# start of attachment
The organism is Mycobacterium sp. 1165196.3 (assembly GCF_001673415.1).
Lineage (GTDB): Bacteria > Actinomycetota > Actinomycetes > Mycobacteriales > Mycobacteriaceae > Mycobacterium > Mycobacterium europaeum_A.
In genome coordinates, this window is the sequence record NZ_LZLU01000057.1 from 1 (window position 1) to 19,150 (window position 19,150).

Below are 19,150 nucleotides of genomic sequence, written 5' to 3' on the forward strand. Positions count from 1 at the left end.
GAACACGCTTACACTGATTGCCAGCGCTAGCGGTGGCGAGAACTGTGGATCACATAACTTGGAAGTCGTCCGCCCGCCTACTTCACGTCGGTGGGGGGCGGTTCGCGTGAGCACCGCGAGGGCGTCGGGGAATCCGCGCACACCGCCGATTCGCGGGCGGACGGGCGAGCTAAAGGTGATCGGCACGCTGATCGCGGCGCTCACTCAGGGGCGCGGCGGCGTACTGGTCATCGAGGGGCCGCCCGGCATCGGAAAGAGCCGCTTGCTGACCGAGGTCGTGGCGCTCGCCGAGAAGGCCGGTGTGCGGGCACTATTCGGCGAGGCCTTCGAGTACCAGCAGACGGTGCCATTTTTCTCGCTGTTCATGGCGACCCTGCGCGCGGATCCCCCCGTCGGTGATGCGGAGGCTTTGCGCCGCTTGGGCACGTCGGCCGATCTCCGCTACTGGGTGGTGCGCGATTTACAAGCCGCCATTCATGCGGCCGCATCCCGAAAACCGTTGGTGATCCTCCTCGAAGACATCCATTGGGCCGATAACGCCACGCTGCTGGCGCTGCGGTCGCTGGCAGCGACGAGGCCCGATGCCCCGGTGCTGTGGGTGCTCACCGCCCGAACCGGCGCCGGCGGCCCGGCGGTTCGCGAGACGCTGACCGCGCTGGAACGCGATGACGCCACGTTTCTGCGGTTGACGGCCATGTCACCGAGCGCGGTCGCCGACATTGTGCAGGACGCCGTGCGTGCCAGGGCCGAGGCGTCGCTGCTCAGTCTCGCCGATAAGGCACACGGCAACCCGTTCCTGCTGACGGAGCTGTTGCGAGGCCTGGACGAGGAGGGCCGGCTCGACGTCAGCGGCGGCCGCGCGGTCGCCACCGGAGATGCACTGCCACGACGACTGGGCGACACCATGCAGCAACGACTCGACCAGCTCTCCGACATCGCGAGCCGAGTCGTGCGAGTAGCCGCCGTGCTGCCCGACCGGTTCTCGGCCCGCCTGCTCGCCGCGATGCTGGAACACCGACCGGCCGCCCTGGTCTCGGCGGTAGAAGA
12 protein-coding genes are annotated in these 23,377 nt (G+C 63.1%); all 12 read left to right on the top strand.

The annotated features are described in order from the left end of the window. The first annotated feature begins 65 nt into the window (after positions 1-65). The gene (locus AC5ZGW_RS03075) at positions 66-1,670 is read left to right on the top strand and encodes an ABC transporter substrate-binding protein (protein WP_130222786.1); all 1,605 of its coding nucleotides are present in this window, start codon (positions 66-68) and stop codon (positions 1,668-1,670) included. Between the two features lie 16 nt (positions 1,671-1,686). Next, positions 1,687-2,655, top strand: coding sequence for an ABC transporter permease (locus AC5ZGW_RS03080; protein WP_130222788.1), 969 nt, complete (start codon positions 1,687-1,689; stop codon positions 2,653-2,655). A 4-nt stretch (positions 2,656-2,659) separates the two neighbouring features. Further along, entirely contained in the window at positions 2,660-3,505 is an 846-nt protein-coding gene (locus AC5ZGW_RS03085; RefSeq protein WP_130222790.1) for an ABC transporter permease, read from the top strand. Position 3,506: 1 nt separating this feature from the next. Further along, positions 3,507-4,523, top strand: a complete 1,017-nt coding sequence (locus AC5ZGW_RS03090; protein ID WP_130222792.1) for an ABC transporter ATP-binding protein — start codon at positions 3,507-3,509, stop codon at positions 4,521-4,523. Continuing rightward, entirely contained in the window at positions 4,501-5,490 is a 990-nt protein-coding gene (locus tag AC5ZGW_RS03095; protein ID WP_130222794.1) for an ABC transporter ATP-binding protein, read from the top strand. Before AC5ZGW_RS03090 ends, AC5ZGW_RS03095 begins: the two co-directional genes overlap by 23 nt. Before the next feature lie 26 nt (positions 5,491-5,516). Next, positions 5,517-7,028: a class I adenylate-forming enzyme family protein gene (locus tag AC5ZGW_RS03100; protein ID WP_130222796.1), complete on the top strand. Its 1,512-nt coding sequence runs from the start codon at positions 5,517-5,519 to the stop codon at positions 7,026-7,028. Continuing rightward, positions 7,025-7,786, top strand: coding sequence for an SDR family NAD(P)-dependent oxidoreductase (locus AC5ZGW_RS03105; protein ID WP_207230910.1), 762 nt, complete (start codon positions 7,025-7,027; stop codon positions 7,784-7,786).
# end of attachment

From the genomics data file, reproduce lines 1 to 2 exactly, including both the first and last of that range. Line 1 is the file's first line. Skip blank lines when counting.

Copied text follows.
The organism is Mycobacterium sp. 1165196.3 (assembly GCF_001673415.1).
Lineage (GTDB): Bacteria > Actinomycetota > Actinomycetes > Mycobacteriales > Mycobacteriaceae > Mycobacterium > Mycobacterium europaeum_A.